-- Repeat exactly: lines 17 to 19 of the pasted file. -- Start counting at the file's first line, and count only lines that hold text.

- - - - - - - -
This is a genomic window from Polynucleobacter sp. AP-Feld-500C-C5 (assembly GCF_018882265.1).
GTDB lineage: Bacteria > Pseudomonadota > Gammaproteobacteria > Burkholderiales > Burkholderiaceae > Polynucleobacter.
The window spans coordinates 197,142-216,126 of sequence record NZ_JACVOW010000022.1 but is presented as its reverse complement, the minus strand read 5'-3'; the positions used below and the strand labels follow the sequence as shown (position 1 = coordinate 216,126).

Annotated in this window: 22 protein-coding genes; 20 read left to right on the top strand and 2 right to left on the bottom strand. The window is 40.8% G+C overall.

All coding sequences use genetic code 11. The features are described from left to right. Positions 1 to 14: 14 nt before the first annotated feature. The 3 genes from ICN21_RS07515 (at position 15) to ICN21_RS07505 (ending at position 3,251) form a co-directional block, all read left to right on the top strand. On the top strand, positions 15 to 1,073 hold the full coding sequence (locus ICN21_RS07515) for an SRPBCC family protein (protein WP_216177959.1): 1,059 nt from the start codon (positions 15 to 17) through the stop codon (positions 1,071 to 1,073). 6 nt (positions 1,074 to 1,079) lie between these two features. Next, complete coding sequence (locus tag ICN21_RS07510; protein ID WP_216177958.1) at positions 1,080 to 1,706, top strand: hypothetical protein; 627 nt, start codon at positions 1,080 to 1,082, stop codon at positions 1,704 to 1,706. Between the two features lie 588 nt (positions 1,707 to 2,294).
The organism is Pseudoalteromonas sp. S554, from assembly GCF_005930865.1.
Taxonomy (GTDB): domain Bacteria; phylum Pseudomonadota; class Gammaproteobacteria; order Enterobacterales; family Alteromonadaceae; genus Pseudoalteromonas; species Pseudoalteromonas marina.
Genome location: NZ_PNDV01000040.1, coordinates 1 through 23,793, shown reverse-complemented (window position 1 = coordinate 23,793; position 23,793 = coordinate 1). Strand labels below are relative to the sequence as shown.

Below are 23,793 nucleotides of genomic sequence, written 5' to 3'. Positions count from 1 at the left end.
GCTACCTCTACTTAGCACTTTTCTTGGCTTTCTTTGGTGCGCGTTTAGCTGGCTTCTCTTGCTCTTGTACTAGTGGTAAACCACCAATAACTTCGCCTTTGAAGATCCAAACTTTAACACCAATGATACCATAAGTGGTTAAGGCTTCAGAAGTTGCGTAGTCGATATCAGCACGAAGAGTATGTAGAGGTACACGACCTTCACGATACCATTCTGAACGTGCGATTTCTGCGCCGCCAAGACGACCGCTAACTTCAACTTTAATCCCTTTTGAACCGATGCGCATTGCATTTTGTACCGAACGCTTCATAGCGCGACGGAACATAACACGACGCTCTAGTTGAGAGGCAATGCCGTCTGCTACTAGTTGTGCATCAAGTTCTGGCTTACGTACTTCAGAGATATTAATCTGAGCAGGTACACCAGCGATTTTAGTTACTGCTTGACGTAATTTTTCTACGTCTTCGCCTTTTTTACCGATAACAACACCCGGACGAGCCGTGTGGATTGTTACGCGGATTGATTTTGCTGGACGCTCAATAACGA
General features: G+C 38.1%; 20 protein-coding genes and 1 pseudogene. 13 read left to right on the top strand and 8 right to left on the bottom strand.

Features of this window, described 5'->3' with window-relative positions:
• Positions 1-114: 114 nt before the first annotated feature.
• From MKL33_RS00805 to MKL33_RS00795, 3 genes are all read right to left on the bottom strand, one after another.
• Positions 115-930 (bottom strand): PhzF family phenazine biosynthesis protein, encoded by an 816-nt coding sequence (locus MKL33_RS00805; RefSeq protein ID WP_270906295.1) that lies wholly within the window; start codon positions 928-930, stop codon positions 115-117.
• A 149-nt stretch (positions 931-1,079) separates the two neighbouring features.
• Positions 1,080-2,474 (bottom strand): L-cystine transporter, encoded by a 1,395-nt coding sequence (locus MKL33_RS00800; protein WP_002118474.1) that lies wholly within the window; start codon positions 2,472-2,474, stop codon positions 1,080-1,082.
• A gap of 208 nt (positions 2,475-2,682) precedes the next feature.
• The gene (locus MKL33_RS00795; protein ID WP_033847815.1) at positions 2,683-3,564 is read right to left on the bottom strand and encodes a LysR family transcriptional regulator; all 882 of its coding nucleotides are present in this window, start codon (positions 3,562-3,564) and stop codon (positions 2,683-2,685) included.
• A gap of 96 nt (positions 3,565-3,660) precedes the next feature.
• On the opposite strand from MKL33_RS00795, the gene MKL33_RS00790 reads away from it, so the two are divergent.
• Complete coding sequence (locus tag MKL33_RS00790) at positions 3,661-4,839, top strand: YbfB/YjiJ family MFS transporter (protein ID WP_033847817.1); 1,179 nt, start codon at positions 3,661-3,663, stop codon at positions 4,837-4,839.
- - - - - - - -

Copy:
• Positions 1,080-2,474 (bottom strand): L-cystine transporter, encoded by a 1,395-nt coding sequence (locus MKL33_RS00800; protein WP_002118474.1) that lies wholly within the window; start codon positions 2,472-2,474, stop codon positions 1,080-1,082.
• A gap of 208 nt (positions 2,475-2,682) precedes the next feature.
• The gene (locus MKL33_RS00795; protein ID WP_033847815.1) at positions 2,683-3,564 is read right to left on the bottom strand and encodes a LysR family transcriptional regulator; all 882 of its coding nucleotides are present in this window, start codon (positions 3,562-3,564) and stop codon (positions 2,683-2,685) included.